Dun­dalk aim to re­gain up­per hand in lat­est chap­ter

The Irish Times - Sports Weekend - - SOCCER - EM­MET MALONE

Preview Dun­dalk v Cork City Aviva Sta­dium, to­mor­row, 3.30 Live on RTÉ 2 His­tory may ul­ti­mately judge it to have been oth­er­wise but in the here and now the ri­valry be­tween Cork City and Dun­dalk cer­tainly feels like some­thing spe­cial. Hav­ing just fin­ished a fourth straight league cam­paign as the Pre­mier Di­vi­sion’s top two sides, to­mor­row at 3.30pm John Caulfield and Stephen Kenny go head to head in a third suc­ces­sive cup fi­nal.

The south­ern­ers, it has been fairly plain to see, have been en­joy­ing fi­nally hav­ing the up­per hand. Af­ter claim­ing that the tide started to turn when Seán Maguire scored his side’s late win­ner at the Aviva last sea­son, Caulfield might want to win this one as much to de­prive his op­po­site num­ber of a sim­i­lar op­por­tu­nity now as for the lit­tle bit of his­tory he would write by be­com­ing the first man­ager to lead City to the double.

“Ul­ti­mately for us, it was all about the league,” says the former striker who sug­gests the par­tic­u­lar in­ten­sity of the games be­tween th­ese two is what tends to make them so spe­cial.

“So, are we un­der the pres­sure that we were last year? Not at all, be­cause we’ve al­ready won the league and qual­i­fied for the Cham­pi­ons League. That’s what we wanted. The cup,” he con­cludes, “has just been a bonus.”

Im­por­tant part

Still, win­ning it last year, he be­lieves, played an im­por­tant part in keep­ing Maguire at the club for the first half of this sea­son along with ev­ery­thing else that has flowed since, and both sides will take what they can get when it comes to per­suad­ing play­ers to stay or join for next sea­son.

Po­si­tion­ing is al­ready well ad­vanced at both clubs, with one or two of the prospec­tive moves even hav­ing the po­ten­tial to cast a bit of a shadow over to­mor­row’s team selections.

Karl Shep­pard is, most ob­vi­ously, widely be­lieved to be on the way to Oriel Park in the win­ter, with Ro­nan Mur­ray ex­pected to re­place him.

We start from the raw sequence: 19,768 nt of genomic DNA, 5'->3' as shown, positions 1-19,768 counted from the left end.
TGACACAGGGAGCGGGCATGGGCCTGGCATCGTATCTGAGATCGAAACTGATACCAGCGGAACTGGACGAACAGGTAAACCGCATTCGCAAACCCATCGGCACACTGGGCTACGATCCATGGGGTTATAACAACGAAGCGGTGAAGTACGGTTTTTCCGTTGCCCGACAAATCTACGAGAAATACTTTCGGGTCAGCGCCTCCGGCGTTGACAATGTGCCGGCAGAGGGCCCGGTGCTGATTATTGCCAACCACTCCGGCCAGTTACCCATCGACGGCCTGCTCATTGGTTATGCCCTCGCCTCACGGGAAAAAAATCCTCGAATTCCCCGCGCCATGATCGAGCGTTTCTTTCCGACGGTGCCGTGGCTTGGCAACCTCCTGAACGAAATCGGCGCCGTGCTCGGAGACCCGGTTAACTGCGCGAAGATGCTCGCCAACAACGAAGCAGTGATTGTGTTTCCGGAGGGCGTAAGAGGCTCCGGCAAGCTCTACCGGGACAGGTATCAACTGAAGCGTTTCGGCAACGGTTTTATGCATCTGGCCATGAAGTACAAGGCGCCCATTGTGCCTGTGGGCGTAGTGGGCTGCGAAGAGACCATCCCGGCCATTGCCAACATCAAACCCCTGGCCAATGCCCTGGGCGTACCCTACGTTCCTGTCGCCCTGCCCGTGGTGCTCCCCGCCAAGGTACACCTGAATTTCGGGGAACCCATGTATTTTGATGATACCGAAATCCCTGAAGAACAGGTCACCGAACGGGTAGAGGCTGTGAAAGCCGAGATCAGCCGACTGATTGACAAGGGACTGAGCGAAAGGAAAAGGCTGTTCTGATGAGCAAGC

David McMil­lan may well head to Scot­land while Kenny says he is still hop­ing to keep Ni­clas Vem­melund at the club de­spite it be­ing the cen­tral de­fender’s stated in­ten­tion to leave.

“You never know with th­ese things,” says the Dun­dalk boss, “but Den­mark is his home, his girl­friend is there and th­ese things are all a fac­tor. Home is call­ing him.” Well, there and Rosen­borg, it seems.

Dif­fer­ent kind

Kenny, who has Steven Kin­sella out, John Mount­ney com­ing back and Chris Shields bat­tling to prove he is ca­pa­ble of play­ing a part, ac­knowl­edges that City have had a good year and that that makes to­mor­row a big day of a slightly dif­fer­ent kind for his play­ers.

“We had the up­per hand, win­ning the league here in 2014, that big epic fi­nale; then win­ning the double in 2015, last year win­ning the big game here to win the league with Daryl Hor­gan’s two bril­liant goals.

“This year has been dif­fer­ent. They have taken seven from nine in the three games and we haven’t beaten Cork this year, so it’s a big chal­lenge for us.”

It is not, he in­sists, about him and Caulfield, though. “No, I don’t look at is as an in­di­vid­ual man­age­rial ri­valry thing, it’s about rais­ing stan­dards. They’ve pushed us the last few years, there’s been some great matches and this sea­son, ob­vi­ously, they’ve been suc­cess­ful. Now we’ve got to go again. That’s the na­ture of sport.”

He greets a ques­tion about whether a close per­sonal bond has de­vel­oped be­tween the pair of them along the way with a look of com­plete be­wil­der­ment.

“Not re­ally,” says Kenny, whose fam­ily is still based in Done­gal. “We’re at op­po­site ends of the coun­try. It’s a Malin Head and Mizen Head sort of sit­u­a­tion. We could go on that cy­cle.”

John Caulfield: Af­ter the league ti­tle “the cuphas just been a bonus”

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